“Emma (Skelley) finished her career with a great 1,650 and James, Trayton and Brandon all had best times as well. (Emma) Harris had a great swim for second and broke her school record. Jake and Drew both had best times as well in their 200 breaststroke as well for third and fifth. We finished with a great 200 butterfly by Gabe for fourth, with both Morgan's swimming for third and fifth in the finals.”
Senior Emma Skelley won silver in the women’s in the 1,650 freestyle, touching the wall in an NCAA B qualifying and career-best time of 16:23.44, the fourth fastest time in school history.
For the men, sophomore Jake Armstrong won bronze in the 200 breaststroke A final with an NCAA B cut and career-best time of 1:58.00. Junior Drew Riebel touched the wall in fifth place with an NCAA B qualifying and career-best time of 1:59.39.
Another bronze medal was won by sophomore Morgan Carr in the women’s 200 butterfly A final, as she touched the wall with an NCAA B qualifying and career-best time of 1:58.80 for the third fastest time in school history. Freshman teammate Morgan Bullock placed fifth with a time of 2:00.24, the fourth fastest time in WVU history.
For the men, freshman Gabe Swardson placed fourth in the men’s 200 butterfly A final with an NCAA B-qualifying and career-best time of 1:46.52. Freshman Jack Frazier finished eighth with a time of 1:49.45.
A pair of top-six finishes led the Mountaineer men in the 100 freestyle. Sophomore Merwane El Merini placed fourth with an NCAA B qualifying and career-best time of 43.60. El Merini is now the fourth fastest Mountaineer all-time in the event. Sophomore Drew Damich touched the wall in sixth with a time of 44.78.
In the men’s 200 backstroke, freshman Luke Hene finished sixth with a time of 1:46.82 and freshman Trayton Saladin placed seventh in 1:48.53. Saladin advanced to the A finals after a season-best prelim time of 1:46.32.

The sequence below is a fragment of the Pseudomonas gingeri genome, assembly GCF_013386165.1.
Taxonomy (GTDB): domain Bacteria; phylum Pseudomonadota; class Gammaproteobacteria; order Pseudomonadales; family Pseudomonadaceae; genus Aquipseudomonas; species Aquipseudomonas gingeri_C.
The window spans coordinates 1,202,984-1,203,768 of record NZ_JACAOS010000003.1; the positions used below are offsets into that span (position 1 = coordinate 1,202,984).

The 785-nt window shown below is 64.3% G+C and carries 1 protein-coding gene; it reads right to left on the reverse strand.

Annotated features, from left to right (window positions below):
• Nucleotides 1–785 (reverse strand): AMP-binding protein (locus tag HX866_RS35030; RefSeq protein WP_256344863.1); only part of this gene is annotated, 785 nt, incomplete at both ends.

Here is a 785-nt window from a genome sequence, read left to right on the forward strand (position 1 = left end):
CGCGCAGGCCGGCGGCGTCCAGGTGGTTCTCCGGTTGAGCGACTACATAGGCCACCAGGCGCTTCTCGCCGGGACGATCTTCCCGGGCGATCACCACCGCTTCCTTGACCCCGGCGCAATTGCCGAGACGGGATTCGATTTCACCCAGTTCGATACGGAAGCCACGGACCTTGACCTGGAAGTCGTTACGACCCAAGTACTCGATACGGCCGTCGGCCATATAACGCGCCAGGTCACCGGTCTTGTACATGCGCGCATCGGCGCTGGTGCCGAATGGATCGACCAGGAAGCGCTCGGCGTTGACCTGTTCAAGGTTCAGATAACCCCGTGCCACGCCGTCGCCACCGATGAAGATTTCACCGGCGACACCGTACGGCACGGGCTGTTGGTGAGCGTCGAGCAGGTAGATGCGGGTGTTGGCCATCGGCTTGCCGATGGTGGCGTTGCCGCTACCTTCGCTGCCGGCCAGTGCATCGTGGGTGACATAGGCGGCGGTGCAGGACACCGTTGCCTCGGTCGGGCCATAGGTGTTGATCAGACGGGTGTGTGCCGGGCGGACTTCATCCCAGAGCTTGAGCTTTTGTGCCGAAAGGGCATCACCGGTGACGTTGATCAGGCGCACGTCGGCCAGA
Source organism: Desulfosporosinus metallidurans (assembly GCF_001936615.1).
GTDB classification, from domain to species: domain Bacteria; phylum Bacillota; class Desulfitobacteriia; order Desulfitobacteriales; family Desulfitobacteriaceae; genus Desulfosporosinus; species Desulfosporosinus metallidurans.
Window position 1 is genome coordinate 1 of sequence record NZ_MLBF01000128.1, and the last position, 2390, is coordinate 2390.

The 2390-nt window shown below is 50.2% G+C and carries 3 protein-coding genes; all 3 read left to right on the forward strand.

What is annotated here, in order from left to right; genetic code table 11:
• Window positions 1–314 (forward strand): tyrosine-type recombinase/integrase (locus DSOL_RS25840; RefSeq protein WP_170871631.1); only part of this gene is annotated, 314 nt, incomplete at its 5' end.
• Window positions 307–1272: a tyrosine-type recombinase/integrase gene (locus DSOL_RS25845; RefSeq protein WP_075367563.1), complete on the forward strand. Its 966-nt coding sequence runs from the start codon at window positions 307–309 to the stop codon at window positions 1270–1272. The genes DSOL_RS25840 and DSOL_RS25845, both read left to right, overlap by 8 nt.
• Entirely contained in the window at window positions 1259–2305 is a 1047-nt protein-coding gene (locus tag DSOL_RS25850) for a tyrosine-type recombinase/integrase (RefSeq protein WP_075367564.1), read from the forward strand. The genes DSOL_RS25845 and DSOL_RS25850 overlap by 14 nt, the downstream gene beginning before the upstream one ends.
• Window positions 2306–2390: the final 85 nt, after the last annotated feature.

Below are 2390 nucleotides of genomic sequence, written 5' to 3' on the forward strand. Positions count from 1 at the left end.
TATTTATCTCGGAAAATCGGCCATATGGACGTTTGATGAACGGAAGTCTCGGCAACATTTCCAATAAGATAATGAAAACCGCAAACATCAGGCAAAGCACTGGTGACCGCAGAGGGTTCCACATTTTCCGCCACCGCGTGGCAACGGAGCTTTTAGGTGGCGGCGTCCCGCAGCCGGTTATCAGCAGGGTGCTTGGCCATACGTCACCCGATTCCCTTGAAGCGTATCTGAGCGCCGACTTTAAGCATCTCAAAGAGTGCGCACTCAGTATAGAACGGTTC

Junior Amelie Currat placed fifth in the A final of the women’s 200 backstroke, touching the wall in 1:57.66, an NCAA B qualifying time and the third-fastest in WVU history.
In relay competition, the Mountaineer men won silver in the 400 freestyle relay thanks to a team of El Merini, Damich, freshman Sam Neavil and Saladin, touching the wall in 2:58.23.
The championship concluded with swimming events in the women’s 400 freestyle relay, as a WVU team of freshman Julia Nilton, Currat, Bullock and Carr finished fourth with a time of 3:22.90.
On platform in the finals, sophomore Madelyn Woods placed sixth with a score of 191.40 and sophomore Averly Hobbs finished eighth, scoring 167.65.
“Our divers did another great job on tower today and continue to have a strong showing,” said Riggs.
“These are long and hard meets and the teams did a great job, but I have to acknowledge what a great job (associate head coach) Damion (Dennis), (diving coach) Mike (Grapner), (assistant coach) Liz (Iliff), (assistant coach) Rick (West), Bryce (Bohman) and Chris (Brill) have done this year. Without them we wouldn't be moving in the direction we are and I am so very grateful that they are a part of this Mountaineer team and I think they're one of the best staffs around.”